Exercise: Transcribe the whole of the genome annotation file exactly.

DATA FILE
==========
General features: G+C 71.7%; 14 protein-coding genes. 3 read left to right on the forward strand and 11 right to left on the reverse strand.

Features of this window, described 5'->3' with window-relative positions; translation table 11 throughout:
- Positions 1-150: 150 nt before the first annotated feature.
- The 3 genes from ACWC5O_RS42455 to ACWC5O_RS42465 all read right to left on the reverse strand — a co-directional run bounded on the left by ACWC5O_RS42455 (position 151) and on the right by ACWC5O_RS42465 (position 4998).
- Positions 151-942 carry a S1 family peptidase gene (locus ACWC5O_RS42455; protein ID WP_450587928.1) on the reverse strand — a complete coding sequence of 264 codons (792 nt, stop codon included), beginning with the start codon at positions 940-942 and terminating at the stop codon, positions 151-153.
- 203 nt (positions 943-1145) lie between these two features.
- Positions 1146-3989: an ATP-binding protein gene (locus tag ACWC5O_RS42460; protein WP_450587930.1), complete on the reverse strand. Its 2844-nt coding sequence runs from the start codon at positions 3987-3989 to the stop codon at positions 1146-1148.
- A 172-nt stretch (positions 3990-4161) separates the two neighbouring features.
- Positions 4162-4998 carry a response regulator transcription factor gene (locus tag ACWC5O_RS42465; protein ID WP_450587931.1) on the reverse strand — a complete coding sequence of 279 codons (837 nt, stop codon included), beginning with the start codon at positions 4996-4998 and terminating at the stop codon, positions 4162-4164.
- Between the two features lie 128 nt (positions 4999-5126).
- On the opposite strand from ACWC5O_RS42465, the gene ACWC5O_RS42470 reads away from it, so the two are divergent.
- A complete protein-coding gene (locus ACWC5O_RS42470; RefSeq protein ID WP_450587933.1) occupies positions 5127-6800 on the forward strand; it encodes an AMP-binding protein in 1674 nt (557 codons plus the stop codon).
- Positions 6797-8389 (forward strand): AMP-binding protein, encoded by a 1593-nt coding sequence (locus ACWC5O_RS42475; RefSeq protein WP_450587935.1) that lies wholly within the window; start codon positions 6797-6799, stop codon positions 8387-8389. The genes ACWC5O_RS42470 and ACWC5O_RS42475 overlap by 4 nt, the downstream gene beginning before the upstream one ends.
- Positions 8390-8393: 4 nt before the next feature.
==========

General features: G+C 71.7%; 14 protein-coding genes. 3 read left to right on the forward strand and 11 right to left on the reverse strand.

Features of this window, described 5'->3' with window-relative positions; translation table 11 throughout:
- Positions 1-150: 150 nt before the first annotated feature.
- The 3 genes from ACWC5O_RS42455 to ACWC5O_RS42465 all read right to left on the reverse strand — a co-directional run bounded on the left by ACWC5O_RS42455 (position 151) and on the right by ACWC5O_RS42465 (position 4998).
- Positions 151-942 carry a S1 family peptidase gene (locus ACWC5O_RS42455; protein ID WP_450587928.1) on the reverse strand — a complete coding sequence of 264 codons (792 nt, stop codon included), beginning with the start codon at positions 940-942 and terminating at the stop codon, positions 151-153.
- 203 nt (positions 943-1145) lie between these two features.
- Positions 1146-3989: an ATP-binding protein gene (locus tag ACWC5O_RS42460; protein WP_450587930.1), complete on the reverse strand. Its 2844-nt coding sequence runs from the start codon at positions 3987-3989 to the stop codon at positions 1146-1148.
- A 172-nt stretch (positions 3990-4161) separates the two neighbouring features.
- Positions 4162-4998 carry a response regulator transcription factor gene (locus tag ACWC5O_RS42465; protein ID WP_450587931.1) on the reverse strand — a complete coding sequence of 279 codons (837 nt, stop codon included), beginning with the start codon at positions 4996-4998 and terminating at the stop codon, positions 4162-4164.
- Between the two features lie 128 nt (positions 4999-5126).
- On the opposite strand from ACWC5O_RS42465, the gene ACWC5O_RS42470 reads away from it, so the two are divergent.
- A complete protein-coding gene (locus ACWC5O_RS42470; RefSeq protein ID WP_450587933.1) occupies positions 5127-6800 on the forward strand; it encodes an AMP-binding protein in 1674 nt (557 codons plus the stop codon).
- Positions 6797-8389 (forward strand): AMP-binding protein, encoded by a 1593-nt coding sequence (locus ACWC5O_RS42475; RefSeq protein WP_450587935.1) that lies wholly within the window; start codon positions 6797-6799, stop codon positions 8387-8389. The genes ACWC5O_RS42470 and ACWC5O_RS42475 overlap by 4 nt, the downstream gene beginning before the upstream one ends.
- Positions 8390-8393: 4 nt before the next feature.